• Applicants sometimes spend insufficient time framing questions. Good questions should convey the sophistication of the project and the debates in which it is immersed.
  • In a social science project, try and avoid simple descriptive questions unless this is at the heart of the contribution the project is making.

Appropriate Outputs
Leverhulme fellowships tend to focus on academic forms of dissemination, although non-academic dissemination and engagement can be valuable if they fit with the project’s aims and objectives.
  • You don’t need to say you will publish in “high impact journals”; it is better to be more specific to give an indication of the kinds of journals you would seek to publish in (eg, more interdisciplinary journals, mainstream disciplinary journals or more specialist ones).
  • Only say that you will write a book if this is genuinely part of your plan; it is not required in order to get funding.

For Early Career Fellowships, Head of School Statement Is Important
For the Early Career Fellowship Scheme (ECF):
  •  it is advantageous to demonstrate that you have some track record in academic publishing, e.g., a published refereed journal article.
  • As part of the proposal, the host Head of School needs to write a statement on institutional commitment and contribution – it is worth ensuring this is not a bland, generic statement of commitment, but shows how the proposed research plans and the ECF will contribute to the school and vice versa. This statement can make a difference to the funding decision.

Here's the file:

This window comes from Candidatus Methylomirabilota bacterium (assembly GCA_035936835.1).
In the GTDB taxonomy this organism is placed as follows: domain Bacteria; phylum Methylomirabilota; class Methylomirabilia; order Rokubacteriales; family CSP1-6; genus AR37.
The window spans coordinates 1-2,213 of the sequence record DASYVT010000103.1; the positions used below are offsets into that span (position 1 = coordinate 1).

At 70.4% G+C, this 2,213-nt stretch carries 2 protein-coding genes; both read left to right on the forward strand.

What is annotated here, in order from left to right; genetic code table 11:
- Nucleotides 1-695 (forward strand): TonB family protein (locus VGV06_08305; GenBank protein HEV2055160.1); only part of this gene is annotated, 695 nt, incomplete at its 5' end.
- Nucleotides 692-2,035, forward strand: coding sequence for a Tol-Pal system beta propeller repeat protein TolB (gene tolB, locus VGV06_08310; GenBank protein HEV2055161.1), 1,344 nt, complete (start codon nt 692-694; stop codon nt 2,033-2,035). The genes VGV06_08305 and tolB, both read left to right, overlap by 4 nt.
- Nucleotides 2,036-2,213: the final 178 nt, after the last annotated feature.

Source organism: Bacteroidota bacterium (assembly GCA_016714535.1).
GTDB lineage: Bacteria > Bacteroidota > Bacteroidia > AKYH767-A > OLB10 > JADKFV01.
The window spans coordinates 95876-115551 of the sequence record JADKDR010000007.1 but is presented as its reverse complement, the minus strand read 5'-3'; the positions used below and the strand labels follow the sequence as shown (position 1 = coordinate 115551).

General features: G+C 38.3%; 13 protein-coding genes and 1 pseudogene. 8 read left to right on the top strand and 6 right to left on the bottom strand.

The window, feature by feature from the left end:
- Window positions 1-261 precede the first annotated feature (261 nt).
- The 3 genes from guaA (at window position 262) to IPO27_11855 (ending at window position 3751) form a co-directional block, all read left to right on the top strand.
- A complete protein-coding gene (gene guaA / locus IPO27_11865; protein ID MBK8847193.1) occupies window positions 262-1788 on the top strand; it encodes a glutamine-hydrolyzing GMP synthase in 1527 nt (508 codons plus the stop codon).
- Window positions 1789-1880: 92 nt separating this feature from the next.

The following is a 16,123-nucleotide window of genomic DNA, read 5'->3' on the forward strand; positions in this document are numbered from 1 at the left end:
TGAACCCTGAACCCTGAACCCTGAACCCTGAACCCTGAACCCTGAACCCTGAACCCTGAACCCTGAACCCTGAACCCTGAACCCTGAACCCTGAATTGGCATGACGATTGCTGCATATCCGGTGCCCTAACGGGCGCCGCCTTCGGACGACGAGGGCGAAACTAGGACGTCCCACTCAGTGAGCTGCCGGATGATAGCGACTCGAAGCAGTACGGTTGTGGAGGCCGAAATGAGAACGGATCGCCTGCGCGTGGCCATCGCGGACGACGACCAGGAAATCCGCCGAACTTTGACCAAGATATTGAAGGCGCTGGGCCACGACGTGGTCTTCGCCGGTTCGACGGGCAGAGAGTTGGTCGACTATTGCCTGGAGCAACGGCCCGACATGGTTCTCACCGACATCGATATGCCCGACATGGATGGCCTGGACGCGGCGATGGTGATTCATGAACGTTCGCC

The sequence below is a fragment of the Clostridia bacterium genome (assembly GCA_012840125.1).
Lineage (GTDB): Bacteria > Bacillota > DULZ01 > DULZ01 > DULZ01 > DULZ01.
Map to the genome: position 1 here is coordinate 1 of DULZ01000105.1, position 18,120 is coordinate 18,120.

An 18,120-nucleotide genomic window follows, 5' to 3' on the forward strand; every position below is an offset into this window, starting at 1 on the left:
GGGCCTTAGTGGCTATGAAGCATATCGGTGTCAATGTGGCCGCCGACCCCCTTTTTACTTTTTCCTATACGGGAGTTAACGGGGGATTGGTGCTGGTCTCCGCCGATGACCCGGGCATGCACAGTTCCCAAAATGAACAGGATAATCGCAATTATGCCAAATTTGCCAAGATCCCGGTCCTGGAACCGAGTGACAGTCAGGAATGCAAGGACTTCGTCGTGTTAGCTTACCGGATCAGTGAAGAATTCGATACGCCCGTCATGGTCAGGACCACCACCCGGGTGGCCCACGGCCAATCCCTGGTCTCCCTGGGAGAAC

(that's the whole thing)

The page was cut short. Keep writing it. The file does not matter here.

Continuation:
• The ECF proposal is sent to referees before it is reviewed by the panel. It is important that your referee genuinely knows you – don’t just go for a big name that you met once at a conference if they are not familiar with your work.

For Research Fellowships
For the Research Fellowship Scheme (RF):
  • The panel shortlists proposals before they are sent to referees; hence the importance of earlier comments about making your proposal engaging and accessible to a generalist.  
  • Although you are asked about study leave in the application, recent study leave will not disqualify your application.
  • The RF scheme doesn’t have to be for a new piece of research – it can be used to complete a previously started project.

 For International Academic Fellowships, Collaboration Is Key
The International Academic Fellowship Scheme (IAF):
  • This is not just for a piece of overseas research, it should be a collaborative exercise with the overseas host institution where both sides gain from the experience; this mutual benefit should be clearly set out in the application.
  • It doesn’t need to be a new relationship, pre-existing is fine.

And Finally...
  • Leverhulme has no substantive priority areas, each application is considered on its merits.
  • Leverhulme doesn’t have a policy regarding Open Access journals. However Open Access charges can be included in project budgets, but should not represent more than 25% of your 'research expenses' for a Fellowship. It is important to note that the Trust can only help with charges incurred during the life of your award.
  • Leverhulme do not prefer applications from elite or larger institutions and are attentive to the range of institutions to which fellowships are awarded.

We’re extremely grateful to Davina for making the time for this workshop. 
Unfortunately, because of her workload, and potential conflicts of interest with her role as a Leverhulme panel member, Davina is unable to offer feedback on draft applications.